SVCAUSA 2010
Resonance

Suppose an object capable of vibrating has a natural frequency of 15vib/s. If at the beginning, with the system at rest, the object is set to vibrate at 25vib/s, it will soon vibrate at 25vib/s but with small displacement from the equilibrium position. This is because the system is trying to vibrate at its natural frequency. Suppose the driving force is gradually slowed down from 25vib/s to 15vib/s, the natural frequency of the system, so that the alternations of the driving force come just as the system is ready to receive them. When this happens, the amplitude of variation becomes very large, building up until the energy supplied by the driving force is just sufficient to overcome friction. Under these conditions, the system resonates with the driving force. A small driving force of proper frequency can build up very large amplitude of motion in a system capable of vibration. A motor running in the basement will often set certain pieces of furniture into vibration.

Resonant vibrations are a problem with heavy machinery. These equipment need to be stable but resonance could create vibrations that are too strong for the machine to withstand. This can be solved by changing the natural frequency of a part that is resonating. The extent of damage that resonance can do was illustrated by what happened to the Tacoma Narrows Bridge. This bridge was constructed in such a manner that the central span resonated until the resonance became so great that it eventually collapsed. However, resonance is not entirely hazardous. Its effect in violins and cellos create musical tones that are quite pleasing to the ears. Resonance is also implemented in radios. A radio station transmits a signal at a particular assigned frequency and any listener will just turn the dial on their radio to resonate his radios to the frequency of the station.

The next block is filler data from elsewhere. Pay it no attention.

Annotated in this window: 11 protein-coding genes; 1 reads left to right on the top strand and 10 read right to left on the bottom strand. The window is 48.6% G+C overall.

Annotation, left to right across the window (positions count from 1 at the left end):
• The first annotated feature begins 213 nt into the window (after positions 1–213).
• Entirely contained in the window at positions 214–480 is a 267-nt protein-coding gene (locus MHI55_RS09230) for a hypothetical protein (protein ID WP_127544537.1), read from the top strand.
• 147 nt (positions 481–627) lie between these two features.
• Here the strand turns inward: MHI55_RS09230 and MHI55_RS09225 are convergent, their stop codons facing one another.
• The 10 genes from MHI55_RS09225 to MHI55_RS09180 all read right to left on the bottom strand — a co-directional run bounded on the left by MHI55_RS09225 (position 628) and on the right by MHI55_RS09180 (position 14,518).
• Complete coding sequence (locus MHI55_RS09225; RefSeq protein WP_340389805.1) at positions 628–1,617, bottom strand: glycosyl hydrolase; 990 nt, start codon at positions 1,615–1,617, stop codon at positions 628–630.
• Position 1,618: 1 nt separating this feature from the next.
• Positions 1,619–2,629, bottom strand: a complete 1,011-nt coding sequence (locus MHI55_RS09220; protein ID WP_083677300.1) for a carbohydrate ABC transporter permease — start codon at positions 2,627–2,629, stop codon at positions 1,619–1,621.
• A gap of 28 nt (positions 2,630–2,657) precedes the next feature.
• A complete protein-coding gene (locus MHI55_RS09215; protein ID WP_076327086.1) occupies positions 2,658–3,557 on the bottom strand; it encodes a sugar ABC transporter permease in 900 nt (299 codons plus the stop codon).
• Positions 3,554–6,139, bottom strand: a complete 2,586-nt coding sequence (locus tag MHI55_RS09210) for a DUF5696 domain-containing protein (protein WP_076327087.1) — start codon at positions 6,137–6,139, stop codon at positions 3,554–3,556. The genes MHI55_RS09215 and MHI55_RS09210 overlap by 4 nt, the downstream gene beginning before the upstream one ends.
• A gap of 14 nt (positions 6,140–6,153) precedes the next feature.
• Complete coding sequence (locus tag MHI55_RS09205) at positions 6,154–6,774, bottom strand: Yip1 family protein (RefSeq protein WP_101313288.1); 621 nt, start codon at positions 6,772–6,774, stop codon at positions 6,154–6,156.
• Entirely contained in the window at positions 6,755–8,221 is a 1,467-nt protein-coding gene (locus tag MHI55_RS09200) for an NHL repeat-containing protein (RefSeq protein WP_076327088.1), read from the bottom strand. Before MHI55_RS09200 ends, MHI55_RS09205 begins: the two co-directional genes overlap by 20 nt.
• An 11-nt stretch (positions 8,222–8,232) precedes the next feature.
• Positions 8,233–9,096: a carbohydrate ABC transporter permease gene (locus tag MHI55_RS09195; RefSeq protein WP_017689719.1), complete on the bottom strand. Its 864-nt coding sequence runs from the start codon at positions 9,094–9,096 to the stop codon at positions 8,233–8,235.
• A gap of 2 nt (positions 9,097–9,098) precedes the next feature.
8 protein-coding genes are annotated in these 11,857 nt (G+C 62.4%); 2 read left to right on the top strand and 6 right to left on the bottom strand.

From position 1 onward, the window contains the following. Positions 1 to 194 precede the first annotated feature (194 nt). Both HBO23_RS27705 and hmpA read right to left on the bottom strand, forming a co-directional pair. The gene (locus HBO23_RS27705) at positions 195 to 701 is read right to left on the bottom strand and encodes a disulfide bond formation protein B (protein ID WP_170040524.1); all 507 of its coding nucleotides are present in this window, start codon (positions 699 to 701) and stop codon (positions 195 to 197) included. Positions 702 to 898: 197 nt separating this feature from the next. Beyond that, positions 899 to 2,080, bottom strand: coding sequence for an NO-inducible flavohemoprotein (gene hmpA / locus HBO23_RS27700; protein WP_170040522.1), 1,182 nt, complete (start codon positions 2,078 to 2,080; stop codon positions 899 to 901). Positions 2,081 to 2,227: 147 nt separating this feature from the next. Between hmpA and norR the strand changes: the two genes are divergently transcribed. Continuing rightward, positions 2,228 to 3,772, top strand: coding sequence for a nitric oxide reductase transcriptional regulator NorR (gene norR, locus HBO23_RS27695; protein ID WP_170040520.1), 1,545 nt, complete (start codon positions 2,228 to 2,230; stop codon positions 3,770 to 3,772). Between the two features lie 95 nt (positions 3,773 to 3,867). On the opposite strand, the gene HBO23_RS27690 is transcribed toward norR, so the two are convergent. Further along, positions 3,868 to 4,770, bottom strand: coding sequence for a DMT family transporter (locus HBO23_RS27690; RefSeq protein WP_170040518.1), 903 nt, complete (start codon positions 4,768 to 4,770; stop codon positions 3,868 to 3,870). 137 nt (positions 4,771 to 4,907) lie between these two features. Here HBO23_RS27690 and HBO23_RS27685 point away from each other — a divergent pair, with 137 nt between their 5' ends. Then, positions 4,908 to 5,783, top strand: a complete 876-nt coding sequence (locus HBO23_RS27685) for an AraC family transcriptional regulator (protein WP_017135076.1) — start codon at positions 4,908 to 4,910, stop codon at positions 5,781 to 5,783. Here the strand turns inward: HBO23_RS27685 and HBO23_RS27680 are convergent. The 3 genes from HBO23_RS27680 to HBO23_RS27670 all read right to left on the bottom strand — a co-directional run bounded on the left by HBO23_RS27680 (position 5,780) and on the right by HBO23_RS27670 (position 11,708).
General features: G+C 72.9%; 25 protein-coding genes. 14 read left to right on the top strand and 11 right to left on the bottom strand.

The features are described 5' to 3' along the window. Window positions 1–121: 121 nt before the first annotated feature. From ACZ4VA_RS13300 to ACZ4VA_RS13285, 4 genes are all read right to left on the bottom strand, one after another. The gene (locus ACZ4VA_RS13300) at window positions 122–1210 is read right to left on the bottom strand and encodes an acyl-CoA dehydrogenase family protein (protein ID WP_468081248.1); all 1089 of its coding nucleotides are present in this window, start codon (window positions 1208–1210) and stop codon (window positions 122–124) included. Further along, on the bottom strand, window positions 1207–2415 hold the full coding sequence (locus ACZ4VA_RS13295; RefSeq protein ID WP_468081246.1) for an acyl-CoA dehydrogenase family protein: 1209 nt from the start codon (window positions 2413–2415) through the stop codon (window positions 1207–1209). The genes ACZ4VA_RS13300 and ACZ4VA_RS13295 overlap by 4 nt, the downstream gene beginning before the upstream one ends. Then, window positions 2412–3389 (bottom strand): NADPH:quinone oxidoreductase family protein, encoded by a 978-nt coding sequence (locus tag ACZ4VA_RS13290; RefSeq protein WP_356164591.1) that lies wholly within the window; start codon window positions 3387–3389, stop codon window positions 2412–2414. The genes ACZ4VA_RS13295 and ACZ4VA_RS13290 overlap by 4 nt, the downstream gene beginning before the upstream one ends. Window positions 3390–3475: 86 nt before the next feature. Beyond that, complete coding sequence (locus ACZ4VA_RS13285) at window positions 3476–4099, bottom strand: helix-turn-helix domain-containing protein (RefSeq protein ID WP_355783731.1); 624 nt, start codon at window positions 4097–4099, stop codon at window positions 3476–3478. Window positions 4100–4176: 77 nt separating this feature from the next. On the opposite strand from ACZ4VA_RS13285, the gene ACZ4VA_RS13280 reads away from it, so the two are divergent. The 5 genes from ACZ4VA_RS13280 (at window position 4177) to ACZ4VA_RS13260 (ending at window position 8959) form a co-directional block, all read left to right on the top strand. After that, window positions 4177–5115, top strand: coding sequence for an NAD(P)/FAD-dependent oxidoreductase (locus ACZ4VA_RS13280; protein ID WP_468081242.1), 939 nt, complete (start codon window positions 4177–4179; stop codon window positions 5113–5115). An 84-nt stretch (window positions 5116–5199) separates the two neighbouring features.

Posted 2011-01-29 and updated on Jun 08, 2011 12:24am by crisd